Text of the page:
REGION 16 — The Region 16 Board of Education has approved a 2013-14 year-end budget plan that spends roughly $450,000 in projected surplus on 11 items.
Director of Finance and Business Operations Pamela Mangini presented the plan to the board, which oversees schools in Beacon Falls and Prospect, at its June 25. The meeting was the board’s final one before the start of the 2014-15 fiscal year July 1.
According to a financial status report, the 2013-14 school budget is projected to have a $959,000 year-end balance. The figure won’t be official until an audit is complete. Mangini said, in a subsequent interview, she’s comfortable that the balance won’t be any less and could turn out higher.
The bulk of the estimated surplus comes from savings in salaries and benefits.
The salary account is expected to end with a $280,000 balance. Mangini said the savings are a result of teacher turnover, positions left vacant for part of the year and a higher than normal number of certified and non-certified staff out on unpaid leave for family or medical reasons.
Mangini said the number of staff absences was more than 200 days above past averages.
The projected balance in the benefits account is $260,000. Unemployment compensation is projected to finish about $70,000 less than expected. Also, Mangini said, 12 staff members opted out of the district’s health insurance for half of the year, helping to lead to the savings.
Other significant savings are estimated in the other purchased services ($225,000) and professional services ($110,000) accounts.
According to Mangini the project savings in other purchased services stemmed from some special education students, who had been out-placed to other schools per their needs, returning to the district this past school year. With the students in the district, the board avoided paying tuition costs.
The projected savings in professional services is the result of the board ending its contract with Cenergistic, an energy consulting firm.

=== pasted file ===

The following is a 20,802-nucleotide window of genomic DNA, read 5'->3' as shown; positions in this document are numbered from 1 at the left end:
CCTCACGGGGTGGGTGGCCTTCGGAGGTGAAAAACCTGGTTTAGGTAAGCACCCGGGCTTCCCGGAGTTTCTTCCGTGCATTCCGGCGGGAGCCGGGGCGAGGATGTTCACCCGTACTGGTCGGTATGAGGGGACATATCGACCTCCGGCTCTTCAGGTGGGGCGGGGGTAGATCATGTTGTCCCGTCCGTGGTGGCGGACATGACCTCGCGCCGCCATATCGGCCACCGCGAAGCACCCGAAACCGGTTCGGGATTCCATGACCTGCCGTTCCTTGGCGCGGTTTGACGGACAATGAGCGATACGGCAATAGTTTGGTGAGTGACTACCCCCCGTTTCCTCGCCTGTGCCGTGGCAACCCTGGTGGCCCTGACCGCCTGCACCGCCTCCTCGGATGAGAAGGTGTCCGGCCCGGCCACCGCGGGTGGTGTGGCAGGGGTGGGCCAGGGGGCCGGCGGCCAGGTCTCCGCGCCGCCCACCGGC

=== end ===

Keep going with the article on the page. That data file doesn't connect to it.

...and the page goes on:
After subtracting a $500,000 carry over that will be used to offset the education costs to the towns in the 2014-15 budget, the board was left with $459,000.
A number of the items approved in the year-end plan were budgeted in the 2014-15 fiscal year, including a $130,000 loan payment for work done on the Long River Middle School roof, $6,500 for a lease payment on a new van, $14,000 for repairs to the parking lot at Long River and $12,000 to replace the carpet in one pod at Laurel Ledge School with tile.
Using the projected surplus for these items frees up $162,500 in the 2014-15 budget. Officials want to use this money to help deal with unanticipated special education costs.
Out-placed special education students retuning to schools in the district helped achieve some of the savings. However that is not expected to be the case again.
The district anticipates two or three special education students, who need to be out-placed because of their needs, above what’s budgeted for will move into the district this school year.
Mangini said the tuition costs for these students could be between $225,000 and $250,000.
“We realize we have to do something about that unanticipated expense,” board member Robert Hiscox said.
Out of the savings from ending the contract with Cenergistic, $100,000 was already earmarked to go towards roof repairs at Woodland Regional High School. Earlier this year, voters approved a $244,191 appropriation in surplus funds from 2012-13 to go towards the roof work as well.
The year-end budget plan also includes paying for items that were cut during budget deliberations over the past few years or deferred to future budget years. These items include $30,000 for digital archiving of students records, $12,500 for a third grade phonics program, $9,000 to replace the carpet in the main office at Long River and $4,400 to do paving at Woodland.
Also, $86,000 will be returned to the food services budget to be used to buy equipment. The food services budget is independent of the school budget. Mangini explained a few years ago the board took the money from food services to help pay for health insurance costs.
Mangini said the board could pay for each item on the plan with out touching the projected carry over money.
“We just felt this was an efficient use of these funds,” she told the board.